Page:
Meridian Star

Local News

June 11, 2014

Aircare's paramedics offer advanced treatment

MERIDIAN — Special to The Star

    When the University of Mississippi Medical Center’s AirCare flight team responds to a disaster, accident scene or other medical crisis, waiting for them are victims in need of life-saving treatment that can’t wait.

    In some instances, a patient might need a chest tube inserted, or drugs that will lower dangerously high blood pressure or address a raging infection – all examples of care that until recently, Mississippi paramedics weren’t allowed to give.

    Such procedures now can be performed by eight of AirCare’s 15 full- and part-time paramedics. They’ve just graduated from a pilot program on the Ridgeland campus of Holmes Community College, in collaboration with clinical areas at UMMC, to become critical care paramedics pending their certification later this month. That training opportunity is giving new meaning to enhanced care delivered by paramedics in Mississippi, especially those who are part of medical flight crews.

    “We’ve been watching and waiting, and when this course firmed up, we had as many people as possible participate,” Donna Norris of Flowood, AirCare’s program manager, said of the inaugural 14-member class.

    The state Legislature in 2013 allowed the licensing of critical care paramedics. Graduates of the one-semester class, which includes many hours of both classroom and hands-on training, must be certified by the state Department of Health’s Bureau of Emergency Medical Services.

    The certification, expected later this month, means an immediate enhancement of care for patients served by AirCare, Norris said. Each AirCare flight team includes a registered nurse, a paramedic and the pilot; five of AirCare’s 14 nurses also are paramedics, and two of AirCare’s paramedics also are nurses. Up to two patients can be transported to UMMC per flight.

    “We don’t fly with physicians, but if we were at the scene of an accident and a patient needed a chest tube to save their life, our team would be able to complete that,” Norris said. “The Bureau of Emergency Medical Services recognized this void in the professional scope of practice.”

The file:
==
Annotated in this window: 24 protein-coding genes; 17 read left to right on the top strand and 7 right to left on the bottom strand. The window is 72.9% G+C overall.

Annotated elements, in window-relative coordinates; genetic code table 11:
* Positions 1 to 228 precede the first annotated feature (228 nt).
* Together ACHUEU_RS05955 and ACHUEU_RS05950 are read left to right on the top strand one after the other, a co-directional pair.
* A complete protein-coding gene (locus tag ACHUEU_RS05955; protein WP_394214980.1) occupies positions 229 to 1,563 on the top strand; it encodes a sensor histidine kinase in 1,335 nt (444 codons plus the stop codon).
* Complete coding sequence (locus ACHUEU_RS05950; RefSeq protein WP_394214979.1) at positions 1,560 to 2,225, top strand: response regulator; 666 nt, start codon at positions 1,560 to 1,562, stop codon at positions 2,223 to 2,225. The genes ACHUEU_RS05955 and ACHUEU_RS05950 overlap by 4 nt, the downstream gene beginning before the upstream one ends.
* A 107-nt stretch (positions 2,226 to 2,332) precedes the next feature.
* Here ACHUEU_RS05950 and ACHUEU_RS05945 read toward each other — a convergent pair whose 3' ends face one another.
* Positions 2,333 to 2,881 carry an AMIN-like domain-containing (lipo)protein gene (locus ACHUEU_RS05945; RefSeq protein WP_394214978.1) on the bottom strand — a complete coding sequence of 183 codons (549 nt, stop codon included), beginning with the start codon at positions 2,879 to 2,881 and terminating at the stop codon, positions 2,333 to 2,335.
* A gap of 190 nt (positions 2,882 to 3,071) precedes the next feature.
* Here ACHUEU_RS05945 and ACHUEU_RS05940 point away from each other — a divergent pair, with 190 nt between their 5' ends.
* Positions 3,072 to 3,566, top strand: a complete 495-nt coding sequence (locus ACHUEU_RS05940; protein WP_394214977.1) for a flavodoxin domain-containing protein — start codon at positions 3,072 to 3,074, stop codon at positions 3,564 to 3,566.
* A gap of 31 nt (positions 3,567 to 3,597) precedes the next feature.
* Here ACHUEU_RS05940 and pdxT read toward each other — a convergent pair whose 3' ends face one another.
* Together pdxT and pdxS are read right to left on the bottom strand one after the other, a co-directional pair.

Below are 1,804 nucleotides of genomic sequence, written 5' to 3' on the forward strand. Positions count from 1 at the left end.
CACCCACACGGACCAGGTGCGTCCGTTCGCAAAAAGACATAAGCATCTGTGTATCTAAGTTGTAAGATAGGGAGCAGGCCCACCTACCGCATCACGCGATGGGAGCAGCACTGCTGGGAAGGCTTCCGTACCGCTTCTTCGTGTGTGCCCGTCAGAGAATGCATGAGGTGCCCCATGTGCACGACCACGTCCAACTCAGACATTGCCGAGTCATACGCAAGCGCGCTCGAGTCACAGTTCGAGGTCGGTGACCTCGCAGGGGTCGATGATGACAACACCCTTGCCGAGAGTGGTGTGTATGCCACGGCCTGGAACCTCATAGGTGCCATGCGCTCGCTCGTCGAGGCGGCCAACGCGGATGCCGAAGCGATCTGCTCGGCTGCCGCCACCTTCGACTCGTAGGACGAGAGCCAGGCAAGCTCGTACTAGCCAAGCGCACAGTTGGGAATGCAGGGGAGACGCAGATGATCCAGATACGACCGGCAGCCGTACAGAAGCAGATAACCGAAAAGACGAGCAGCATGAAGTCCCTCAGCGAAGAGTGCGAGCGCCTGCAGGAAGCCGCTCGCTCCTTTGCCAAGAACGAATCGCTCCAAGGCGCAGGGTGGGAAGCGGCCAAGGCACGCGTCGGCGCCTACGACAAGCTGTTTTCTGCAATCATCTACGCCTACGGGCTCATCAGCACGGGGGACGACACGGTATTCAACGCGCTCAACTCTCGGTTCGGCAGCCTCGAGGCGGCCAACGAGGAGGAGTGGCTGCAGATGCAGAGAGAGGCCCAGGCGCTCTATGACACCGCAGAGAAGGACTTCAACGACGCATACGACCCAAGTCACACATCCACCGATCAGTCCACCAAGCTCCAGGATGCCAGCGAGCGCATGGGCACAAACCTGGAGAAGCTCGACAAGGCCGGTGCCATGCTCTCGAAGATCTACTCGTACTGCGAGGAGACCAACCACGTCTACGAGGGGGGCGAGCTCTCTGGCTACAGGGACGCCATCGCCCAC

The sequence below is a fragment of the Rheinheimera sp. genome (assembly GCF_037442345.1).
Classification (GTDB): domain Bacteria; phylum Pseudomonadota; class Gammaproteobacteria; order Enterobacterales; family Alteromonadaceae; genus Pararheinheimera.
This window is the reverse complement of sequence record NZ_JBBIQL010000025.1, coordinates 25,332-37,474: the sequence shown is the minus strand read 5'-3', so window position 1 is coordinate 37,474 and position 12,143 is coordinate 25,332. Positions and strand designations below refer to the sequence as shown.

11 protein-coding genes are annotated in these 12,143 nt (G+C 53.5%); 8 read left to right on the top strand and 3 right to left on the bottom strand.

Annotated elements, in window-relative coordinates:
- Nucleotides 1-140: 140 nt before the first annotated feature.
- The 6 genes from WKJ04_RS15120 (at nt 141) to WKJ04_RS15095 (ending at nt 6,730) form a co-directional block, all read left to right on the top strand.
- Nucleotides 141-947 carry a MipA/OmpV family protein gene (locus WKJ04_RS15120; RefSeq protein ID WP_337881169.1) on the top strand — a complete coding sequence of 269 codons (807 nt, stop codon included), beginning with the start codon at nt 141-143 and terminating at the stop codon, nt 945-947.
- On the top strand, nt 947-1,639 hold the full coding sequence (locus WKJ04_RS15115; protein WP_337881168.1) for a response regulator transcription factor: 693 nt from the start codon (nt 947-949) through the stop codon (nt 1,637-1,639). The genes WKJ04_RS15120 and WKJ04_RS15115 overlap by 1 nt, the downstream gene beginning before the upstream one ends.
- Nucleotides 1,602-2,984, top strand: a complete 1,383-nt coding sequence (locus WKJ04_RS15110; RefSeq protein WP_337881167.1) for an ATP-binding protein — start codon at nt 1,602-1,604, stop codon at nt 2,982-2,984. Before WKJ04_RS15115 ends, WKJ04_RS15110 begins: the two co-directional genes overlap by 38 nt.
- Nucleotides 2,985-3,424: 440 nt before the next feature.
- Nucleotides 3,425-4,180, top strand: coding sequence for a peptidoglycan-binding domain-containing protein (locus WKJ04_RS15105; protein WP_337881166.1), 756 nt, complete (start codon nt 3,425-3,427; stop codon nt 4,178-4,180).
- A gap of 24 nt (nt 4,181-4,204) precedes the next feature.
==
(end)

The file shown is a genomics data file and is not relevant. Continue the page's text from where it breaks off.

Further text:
AirCare is Mississippi’s only medical flight team that operates statewide and the only program that transports adults, children and infants. It’s also the only program utilizing isolettes for premature and ill infants and the sole program that carries blood products and an ultrasound, Norris said.

     “These paramedics are already actively taking care of sick patients, and this course will only enhance their capabilities,” said Mark Galtelli, Holmes’ program director of emergency medical technology. “They will treat the sickest of the sick.”

    Procedures that certified critical care paramedics can provide to patients in transport “can make a huge difference in a patient’s life,” said new critical care paramedic Stephen Houck of Gluckstadt, an AirCare team member for the last three years and a paramedic since 2006. “The scope of practice is one of the most advanced in the country.”

    The bar was raised through a very rigorous framework of classroom instruction and hands-on clinical experience, said Jeremy Benson of Flowood, a new critical care paramedic and Jackson base manager for AirCare. AirCare also operates a helicopter out of Meridian.